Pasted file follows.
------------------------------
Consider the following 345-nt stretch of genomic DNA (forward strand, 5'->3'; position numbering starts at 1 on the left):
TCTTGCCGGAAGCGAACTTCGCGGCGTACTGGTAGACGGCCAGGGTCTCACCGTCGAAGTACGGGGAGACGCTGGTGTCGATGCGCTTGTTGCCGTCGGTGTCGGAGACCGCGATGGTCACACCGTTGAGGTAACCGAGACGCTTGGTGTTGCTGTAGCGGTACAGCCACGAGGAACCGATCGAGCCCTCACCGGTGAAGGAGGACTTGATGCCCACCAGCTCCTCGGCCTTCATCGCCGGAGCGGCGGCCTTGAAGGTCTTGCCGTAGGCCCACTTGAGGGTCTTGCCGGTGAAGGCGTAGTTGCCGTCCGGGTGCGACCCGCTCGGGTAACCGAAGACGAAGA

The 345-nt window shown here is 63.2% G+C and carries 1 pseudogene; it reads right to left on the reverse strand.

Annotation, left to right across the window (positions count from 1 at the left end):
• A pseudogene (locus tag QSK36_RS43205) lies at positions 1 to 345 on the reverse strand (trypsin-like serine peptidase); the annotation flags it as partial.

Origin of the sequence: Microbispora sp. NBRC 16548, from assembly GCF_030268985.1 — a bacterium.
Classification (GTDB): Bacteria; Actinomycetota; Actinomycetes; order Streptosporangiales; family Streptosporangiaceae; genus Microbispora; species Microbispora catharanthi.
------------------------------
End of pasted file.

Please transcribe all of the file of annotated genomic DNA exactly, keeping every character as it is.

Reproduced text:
Consider the following 345-nt stretch of genomic DNA (forward strand, 5'->3'; position numbering starts at 1 on the left):
TCTTGCCGGAAGCGAACTTCGCGGCGTACTGGTAGACGGCCAGGGTCTCACCGTCGAAGTACGGGGAGACGCTGGTGTCGATGCGCTTGTTGCCGTCGGTGTCGGAGACCGCGATGGTCACACCGTTGAGGTAACCGAGACGCTTGGTGTTGCTGTAGCGGTACAGCCACGAGGAACCGATCGAGCCCTCACCGGTGAAGGAGGACTTGATGCCCACCAGCTCCTCGGCCTTCATCGCCGGAGCGGCGGCCTTGAAGGTCTTGCCGTAGGCCCACTTGAGGGTCTTGCCGGTGAAGGCGTAGTTGCCGTCCGGGTGCGACCCGCTCGGGTAACCGAAGACGAAGA

The 345-nt window shown here is 63.2% G+C and carries 1 pseudogene; it reads right to left on the reverse strand.

Annotation, left to right across the window (positions count from 1 at the left end):
• A pseudogene (locus tag QSK36_RS43205) lies at positions 1 to 345 on the reverse strand (trypsin-like serine peptidase); the annotation flags it as partial.

Origin of the sequence: Microbispora sp. NBRC 16548, from assembly GCF_030268985.1 — a bacterium.
Classification (GTDB): Bacteria; Actinomycetota; Actinomycetes; order Streptosporangiales; family Streptosporangiaceae; genus Microbispora; species Microbispora catharanthi.